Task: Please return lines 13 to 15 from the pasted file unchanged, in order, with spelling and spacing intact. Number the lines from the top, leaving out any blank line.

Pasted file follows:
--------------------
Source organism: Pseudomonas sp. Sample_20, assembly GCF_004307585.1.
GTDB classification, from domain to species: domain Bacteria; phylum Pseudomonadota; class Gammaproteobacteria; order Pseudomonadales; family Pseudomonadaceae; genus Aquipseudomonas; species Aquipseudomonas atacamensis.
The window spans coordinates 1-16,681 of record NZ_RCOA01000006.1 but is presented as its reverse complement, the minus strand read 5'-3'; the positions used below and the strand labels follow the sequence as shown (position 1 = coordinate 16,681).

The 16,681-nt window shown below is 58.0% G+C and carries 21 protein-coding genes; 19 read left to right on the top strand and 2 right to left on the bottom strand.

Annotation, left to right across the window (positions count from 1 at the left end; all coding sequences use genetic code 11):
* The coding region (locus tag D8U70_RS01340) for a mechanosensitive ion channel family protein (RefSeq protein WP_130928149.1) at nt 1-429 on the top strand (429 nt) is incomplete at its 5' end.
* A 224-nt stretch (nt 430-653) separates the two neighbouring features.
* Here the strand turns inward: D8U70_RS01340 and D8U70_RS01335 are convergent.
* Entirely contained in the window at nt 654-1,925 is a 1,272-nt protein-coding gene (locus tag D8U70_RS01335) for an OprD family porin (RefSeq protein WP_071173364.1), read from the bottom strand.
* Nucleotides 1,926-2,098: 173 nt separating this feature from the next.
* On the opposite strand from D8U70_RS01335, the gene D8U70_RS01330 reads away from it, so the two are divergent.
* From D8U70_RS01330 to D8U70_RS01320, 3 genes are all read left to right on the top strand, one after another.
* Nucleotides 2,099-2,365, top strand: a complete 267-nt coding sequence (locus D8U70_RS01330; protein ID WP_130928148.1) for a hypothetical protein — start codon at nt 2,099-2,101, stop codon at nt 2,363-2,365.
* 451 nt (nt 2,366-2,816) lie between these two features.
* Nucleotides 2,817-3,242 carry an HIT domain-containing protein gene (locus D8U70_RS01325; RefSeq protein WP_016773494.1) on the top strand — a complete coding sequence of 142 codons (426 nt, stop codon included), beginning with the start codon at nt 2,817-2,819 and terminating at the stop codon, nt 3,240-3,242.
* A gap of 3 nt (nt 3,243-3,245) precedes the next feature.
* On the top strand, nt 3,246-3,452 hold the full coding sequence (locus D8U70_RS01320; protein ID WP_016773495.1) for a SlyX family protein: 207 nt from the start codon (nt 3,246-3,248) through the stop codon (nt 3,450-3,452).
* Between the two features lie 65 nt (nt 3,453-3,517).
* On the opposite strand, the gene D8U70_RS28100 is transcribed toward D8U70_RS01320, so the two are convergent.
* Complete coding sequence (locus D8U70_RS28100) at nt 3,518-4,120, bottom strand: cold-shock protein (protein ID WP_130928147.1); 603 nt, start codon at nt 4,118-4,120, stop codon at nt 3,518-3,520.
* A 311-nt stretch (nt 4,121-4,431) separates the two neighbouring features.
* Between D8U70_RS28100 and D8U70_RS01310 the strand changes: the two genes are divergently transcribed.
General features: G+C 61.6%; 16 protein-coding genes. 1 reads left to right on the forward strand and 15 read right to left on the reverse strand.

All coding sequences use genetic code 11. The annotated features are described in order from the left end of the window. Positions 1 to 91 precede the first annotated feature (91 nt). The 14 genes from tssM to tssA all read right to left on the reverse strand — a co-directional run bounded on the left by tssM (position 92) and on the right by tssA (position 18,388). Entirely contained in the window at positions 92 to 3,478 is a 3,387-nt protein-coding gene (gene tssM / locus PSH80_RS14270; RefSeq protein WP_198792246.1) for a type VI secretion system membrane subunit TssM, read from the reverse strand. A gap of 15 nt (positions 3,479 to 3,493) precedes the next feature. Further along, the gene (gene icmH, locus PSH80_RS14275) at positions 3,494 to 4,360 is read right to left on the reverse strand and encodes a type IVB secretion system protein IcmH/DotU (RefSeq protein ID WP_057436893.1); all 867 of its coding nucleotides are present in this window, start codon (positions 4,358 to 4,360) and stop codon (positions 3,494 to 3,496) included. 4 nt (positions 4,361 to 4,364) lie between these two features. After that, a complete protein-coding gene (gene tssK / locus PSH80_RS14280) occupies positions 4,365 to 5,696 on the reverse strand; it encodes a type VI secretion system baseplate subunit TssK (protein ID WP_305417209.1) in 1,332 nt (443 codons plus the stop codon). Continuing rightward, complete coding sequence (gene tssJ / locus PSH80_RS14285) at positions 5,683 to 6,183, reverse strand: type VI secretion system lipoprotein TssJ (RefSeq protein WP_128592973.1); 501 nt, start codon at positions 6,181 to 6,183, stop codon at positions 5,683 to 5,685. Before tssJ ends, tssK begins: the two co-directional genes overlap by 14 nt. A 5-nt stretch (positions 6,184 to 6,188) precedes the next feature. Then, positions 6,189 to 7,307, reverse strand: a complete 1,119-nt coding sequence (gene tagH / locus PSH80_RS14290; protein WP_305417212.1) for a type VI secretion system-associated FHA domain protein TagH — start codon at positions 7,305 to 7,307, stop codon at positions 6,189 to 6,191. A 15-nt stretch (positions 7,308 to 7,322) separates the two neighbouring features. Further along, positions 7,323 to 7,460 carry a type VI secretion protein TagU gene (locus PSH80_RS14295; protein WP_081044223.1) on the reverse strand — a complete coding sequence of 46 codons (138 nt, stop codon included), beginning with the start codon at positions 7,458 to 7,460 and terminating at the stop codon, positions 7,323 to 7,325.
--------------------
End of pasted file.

* Nucleotides 2,099-2,365, top strand: a complete 267-nt coding sequence (locus D8U70_RS01330; protein ID WP_130928148.1) for a hypothetical protein — start codon at nt 2,099-2,101, stop codon at nt 2,363-2,365.
* 451 nt (nt 2,366-2,816) lie between these two features.
* Nucleotides 2,817-3,242 carry an HIT domain-containing protein gene (locus D8U70_RS01325; RefSeq protein WP_016773494.1) on the top strand — a complete coding sequence of 142 codons (426 nt, stop codon included), beginning with the start codon at nt 2,817-2,819 and terminating at the stop codon, nt 3,240-3,242.